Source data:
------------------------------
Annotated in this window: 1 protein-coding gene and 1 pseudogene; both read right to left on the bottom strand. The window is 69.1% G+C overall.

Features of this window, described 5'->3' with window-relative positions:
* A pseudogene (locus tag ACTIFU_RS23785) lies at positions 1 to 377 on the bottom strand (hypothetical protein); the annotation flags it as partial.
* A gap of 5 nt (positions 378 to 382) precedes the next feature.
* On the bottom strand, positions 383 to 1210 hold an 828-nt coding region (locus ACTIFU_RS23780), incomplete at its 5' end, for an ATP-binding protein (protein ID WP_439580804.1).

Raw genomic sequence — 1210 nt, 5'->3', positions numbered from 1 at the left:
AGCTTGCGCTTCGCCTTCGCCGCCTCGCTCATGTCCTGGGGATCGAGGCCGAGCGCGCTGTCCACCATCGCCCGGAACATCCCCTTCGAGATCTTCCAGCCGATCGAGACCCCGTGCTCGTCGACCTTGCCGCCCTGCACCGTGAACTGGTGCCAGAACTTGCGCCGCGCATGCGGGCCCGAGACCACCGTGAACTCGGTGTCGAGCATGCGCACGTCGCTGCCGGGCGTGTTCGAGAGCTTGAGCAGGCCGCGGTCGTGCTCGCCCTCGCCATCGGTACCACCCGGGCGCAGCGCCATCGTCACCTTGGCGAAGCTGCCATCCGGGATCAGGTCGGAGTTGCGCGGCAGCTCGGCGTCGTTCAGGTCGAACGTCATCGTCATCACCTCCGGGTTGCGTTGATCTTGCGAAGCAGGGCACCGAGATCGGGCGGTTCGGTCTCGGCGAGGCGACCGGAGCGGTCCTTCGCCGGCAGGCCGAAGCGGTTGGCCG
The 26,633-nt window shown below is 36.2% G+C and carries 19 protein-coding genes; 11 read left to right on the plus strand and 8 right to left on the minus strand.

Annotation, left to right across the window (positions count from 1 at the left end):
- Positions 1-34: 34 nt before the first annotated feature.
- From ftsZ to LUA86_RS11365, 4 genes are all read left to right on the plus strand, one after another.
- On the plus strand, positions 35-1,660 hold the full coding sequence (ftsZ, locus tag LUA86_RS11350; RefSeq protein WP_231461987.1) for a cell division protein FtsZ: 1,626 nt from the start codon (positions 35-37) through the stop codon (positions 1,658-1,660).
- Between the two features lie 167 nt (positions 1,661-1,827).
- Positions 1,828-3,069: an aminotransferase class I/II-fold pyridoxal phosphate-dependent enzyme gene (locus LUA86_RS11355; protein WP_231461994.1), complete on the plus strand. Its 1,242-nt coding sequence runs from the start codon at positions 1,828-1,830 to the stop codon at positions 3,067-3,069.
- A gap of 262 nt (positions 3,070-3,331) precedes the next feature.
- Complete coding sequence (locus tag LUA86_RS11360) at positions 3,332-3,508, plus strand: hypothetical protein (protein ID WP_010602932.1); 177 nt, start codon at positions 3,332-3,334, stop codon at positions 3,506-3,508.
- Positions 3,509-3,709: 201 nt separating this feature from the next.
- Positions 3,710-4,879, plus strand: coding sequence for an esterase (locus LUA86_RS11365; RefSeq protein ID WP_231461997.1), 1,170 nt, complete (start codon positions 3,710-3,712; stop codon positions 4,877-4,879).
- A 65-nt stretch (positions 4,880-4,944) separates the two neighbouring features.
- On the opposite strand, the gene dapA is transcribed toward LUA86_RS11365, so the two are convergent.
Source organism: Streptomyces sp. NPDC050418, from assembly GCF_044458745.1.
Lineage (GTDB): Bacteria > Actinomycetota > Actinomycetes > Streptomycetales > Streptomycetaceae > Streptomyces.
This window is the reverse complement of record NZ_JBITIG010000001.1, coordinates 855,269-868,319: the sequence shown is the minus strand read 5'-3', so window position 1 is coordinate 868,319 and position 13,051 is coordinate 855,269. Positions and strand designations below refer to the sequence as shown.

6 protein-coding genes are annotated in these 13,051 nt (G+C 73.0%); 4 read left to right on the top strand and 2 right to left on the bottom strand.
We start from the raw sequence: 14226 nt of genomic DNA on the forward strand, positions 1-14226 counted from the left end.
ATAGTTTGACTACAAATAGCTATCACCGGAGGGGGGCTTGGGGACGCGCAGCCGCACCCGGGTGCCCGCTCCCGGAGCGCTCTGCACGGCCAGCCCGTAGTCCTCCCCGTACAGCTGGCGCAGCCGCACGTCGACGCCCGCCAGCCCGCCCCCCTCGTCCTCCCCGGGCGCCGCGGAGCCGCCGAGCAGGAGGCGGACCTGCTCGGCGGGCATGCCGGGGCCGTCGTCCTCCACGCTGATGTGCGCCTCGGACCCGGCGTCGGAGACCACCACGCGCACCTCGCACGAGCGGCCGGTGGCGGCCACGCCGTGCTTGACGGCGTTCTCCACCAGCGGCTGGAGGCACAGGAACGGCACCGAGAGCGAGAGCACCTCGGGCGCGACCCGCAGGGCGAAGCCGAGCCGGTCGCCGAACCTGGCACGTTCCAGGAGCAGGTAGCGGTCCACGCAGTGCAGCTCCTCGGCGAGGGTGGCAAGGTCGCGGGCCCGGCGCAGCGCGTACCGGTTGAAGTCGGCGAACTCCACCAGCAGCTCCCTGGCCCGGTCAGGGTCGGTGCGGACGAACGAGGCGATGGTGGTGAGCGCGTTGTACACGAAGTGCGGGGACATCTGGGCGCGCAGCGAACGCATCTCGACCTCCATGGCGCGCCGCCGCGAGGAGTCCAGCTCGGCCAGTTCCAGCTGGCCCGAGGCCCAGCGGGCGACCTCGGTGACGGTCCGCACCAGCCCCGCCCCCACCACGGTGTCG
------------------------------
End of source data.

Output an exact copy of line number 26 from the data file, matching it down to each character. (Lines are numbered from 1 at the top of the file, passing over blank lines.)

ATAGTTTGACTACAAATAGCTATCACCGGAGGGGGGCTTGGGGACGCGCAGCCGCACCCGGGTGCCCGCTCCCGGAGCGCTCTGCACGGCCAGCCCGTAGTCCTCCCCGTACAGCTGGCGCAGCCGCACGTCGACGCCCGCCAGCCCGCCCCCCTCGTCCTCCCCGGGCGCCGCGGAGCCGCCGAGCAGGAGGCGGACCTGCTCGGCGGGCATGCCGGGGCCGTCGTCCTCCACGCTGATGTGCGCCTCGGACCCGGCGTCGGAGACCACCACGCGCACCTCGCACGAGCGGCCGGTGGCGGCCACGCCGTGCTTGACGGCGTTCTCCACCAGCGGCTGGAGGCACAGGAACGGCACCGAGAGCGAGAGCACCTCGGGCGCGACCCGCAGGGCGAAGCCGAGCCGGTCGCCGAACCTGGCACGTTCCAGGAGCAGGTAGCGGTCCACGCAGTGCAGCTCCTCGGCGAGGGTGGCAAGGTCGCGGGCCCGGCGCAGCGCGTACCGGTTGAAGTCGGCGAACTCCACCAGCAGCTCCCTGGCCCGGTCAGGGTCGGTGCGGACGAACGAGGCGATGGTGGTGAGCGCGTTGTACACGAAGTGCGGGGACATCTGGGCGCGCAGCGAACGCATCTCGACCTCCATGGCGCGCCGCCGCGAGGAGTCCAGCTCGGCCAGTTCCAGCTGGCCCGAGGCCCAGCGGGCGACCTCGGTGACGGTCCGCACCAGCCCCGCCCCCACCACGGTGTCG